‘must present affirmative evidence in order to defeat a properly supported motion for
summary judgment.’” Ingrassia v. Schafer, 825 F.3d 891, 896 (8th Cir. 2016) (quoting
Anderson, 477 U.S. at 256–57). “[T]he nonmoving party must ‘do more than simply
show that there is some metaphysical doubt as to the material facts.’” Conseco Life Ins.
Co. v. Williams, 620 F.3d 902, 910 (8th Cir. 2010) (quoting Matsushita Elec. Indus. Co.,
v. Zenith Radio Corp., 475 U.S. 574, 586 (1986)). Summary judgment is proper where
the non-moving party fails “‘to make a showing sufficient to establish the existence of an
element essential to that party’s case . . . .’” Walz v. Ameriprise Fin., Inc., 779 F.3d 842,
844 (8th Cir. 2015) (quoting Celotex, 477 U.S. at 322). While the moving party bears the
burden of showing that the facts are undisputed, a judge is not confined to considering
only the materials cited by the parties, and “it may consider other materials in the
record.” Fed. R. Civ. P. 56(c)(3).
Two other legal principles are important to the present matter.
evidence that would be admissible at trial may be relied upon to counter a motion for
summary judgment.” Sokol & Associates, Inc. v. Techsonic Indus., Inc., 495 F.3d 605,
611 n.4 (8th Cir. 2007).
Statements containing double hearsay are not admissible
evidence and may not be relied upon. See Ward v. Int’l Paper Co., 509 F.3d 457, 462
(8th Cir. 2007); McKay v. U.S. Dep’t of Transp., 340 F.3d 695, 699 n.2 (8th Cir. 2003);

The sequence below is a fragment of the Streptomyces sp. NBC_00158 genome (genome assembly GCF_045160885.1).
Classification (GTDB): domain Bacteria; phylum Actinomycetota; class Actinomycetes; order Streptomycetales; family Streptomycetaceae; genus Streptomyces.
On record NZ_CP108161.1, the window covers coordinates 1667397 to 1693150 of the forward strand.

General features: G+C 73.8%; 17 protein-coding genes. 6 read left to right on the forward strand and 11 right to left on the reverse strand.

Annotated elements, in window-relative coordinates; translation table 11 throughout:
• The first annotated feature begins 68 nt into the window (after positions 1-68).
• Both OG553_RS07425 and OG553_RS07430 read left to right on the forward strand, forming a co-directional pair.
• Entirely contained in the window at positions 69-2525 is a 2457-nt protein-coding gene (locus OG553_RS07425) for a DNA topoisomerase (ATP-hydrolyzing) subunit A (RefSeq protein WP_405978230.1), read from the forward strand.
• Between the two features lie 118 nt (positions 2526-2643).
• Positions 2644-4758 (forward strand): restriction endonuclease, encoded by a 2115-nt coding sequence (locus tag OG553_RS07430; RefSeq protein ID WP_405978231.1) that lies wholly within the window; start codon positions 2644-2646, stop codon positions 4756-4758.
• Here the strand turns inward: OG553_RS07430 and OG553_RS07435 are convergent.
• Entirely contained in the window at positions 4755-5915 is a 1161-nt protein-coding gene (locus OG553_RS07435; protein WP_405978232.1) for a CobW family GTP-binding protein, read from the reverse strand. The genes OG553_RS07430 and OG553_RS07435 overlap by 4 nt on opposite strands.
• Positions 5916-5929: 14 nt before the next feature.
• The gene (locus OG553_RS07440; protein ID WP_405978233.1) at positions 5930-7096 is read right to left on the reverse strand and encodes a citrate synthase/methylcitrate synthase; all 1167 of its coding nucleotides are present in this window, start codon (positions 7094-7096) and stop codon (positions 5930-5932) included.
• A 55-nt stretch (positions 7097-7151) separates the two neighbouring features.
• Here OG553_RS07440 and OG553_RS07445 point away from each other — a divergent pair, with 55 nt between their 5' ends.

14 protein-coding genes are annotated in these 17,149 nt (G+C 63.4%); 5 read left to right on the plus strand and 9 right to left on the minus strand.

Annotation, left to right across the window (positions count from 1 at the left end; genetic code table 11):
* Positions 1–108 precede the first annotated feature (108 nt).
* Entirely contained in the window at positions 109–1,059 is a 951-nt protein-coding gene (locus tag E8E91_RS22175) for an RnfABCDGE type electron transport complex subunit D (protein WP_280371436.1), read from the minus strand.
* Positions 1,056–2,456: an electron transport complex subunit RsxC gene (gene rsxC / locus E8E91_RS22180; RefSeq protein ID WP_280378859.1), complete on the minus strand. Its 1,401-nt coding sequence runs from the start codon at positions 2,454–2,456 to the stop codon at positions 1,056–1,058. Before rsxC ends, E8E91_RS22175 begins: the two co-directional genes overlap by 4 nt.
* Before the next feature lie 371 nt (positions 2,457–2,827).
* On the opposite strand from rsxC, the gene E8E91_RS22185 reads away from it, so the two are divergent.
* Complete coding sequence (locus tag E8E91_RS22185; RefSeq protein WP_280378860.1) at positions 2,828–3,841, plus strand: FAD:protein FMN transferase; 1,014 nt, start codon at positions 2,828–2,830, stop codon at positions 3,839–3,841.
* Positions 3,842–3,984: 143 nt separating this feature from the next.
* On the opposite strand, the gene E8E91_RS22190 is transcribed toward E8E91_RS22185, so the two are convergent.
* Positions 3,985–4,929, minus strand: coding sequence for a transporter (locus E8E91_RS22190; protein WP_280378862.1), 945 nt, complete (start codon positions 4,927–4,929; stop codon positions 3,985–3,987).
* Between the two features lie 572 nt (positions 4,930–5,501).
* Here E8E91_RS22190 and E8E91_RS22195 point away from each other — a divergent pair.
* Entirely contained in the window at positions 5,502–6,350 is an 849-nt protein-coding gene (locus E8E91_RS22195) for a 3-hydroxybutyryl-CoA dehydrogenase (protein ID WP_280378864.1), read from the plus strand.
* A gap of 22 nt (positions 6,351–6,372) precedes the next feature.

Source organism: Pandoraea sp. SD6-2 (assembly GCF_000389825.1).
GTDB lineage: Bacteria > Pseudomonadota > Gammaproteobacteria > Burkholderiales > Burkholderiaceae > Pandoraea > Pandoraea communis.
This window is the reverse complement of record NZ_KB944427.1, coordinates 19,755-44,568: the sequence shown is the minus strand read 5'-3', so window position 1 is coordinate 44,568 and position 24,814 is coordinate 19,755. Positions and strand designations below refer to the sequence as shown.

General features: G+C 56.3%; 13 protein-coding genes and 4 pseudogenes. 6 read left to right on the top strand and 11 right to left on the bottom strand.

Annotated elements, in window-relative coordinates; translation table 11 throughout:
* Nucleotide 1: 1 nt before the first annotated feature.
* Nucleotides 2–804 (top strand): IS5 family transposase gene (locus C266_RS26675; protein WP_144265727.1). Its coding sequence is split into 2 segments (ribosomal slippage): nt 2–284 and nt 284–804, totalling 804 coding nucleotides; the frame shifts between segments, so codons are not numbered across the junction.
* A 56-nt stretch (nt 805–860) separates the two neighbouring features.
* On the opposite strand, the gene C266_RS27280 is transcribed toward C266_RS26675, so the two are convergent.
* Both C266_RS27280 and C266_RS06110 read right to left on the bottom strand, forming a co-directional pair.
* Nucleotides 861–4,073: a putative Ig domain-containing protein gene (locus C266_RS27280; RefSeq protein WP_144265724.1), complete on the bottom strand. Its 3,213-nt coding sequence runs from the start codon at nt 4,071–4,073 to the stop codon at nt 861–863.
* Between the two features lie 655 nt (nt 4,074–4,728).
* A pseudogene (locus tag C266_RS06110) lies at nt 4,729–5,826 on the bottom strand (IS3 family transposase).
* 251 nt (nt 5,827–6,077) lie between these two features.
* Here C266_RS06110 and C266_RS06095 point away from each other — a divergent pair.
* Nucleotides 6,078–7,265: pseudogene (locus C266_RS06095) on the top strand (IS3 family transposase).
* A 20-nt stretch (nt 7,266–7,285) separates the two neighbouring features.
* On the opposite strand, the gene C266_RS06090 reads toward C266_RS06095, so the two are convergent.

Erickson v. Farmland Indus., Inc., 271 F.3d 718, 728 (8th Cir. 2001). Second, attorney
statements and argument in briefing are not evidence and cannot create issues of fact.
See Stone Motor Co. v. Gen. Motors Corp., 293 F.3d 456, 467 n.6 (8th Cir. 2002); Exeter
Bancorporation, Inc. v. Kemper Sec. Grp., Inc., 58 F.3d 1306, 1312 n.5 (8th Cir. 1995).
B. Inducing Infringement
One who “actively induces infringement of a patent shall be liable as an infringer.”
35 U.S.C. § 271(b). “To prove inducement of infringement, the patentee must show that
the accused inducer took an affirmative act to encourage infringement with the
knowledge that the induced acts constitute patent infringement.”
Info-Hold, Inc. v.
Muzak LLC, 783 F.3d 1365, 1372 (Fed. Cir. 2015) (quotations omitted). “Accordingly,
inducement requires evidence of culpable conduct, directed to encouraging another’s
infringement, not merely that the inducer had knowledge of the direct infringer’s
activities.” DSU Med. Corp. v. JMS Co., 471 F.3d 1293, 1306 (Fed. Cir. 2006). “The
sale of a lawful product by lawful means, with the knowledge that an unaffiliated, third
party may infringe, cannot, in and of itself, constitute inducement of infringement.”
Takeda Pharm. U.S.A., Inc. v. W.-Ward Pharm. Corp., 785 F.3d 625, 630 (Fed. Cir.
2015) (quoting Dynacore Holdings Corp. v. U.S. Philips Corp., 363 F.3d 1263, 1276 n.6
(Fed. Cir. 2004)). There must also be proof of the alleged inducer’s knowledge of the
infringed patent at the time of inducement. Warsaw Orthopedic, Inc. v. NuVasive, Inc.,
824 F.3d 1344, 1347 (Fed. Cir. 2016).
“While proof of intent is necessary, direct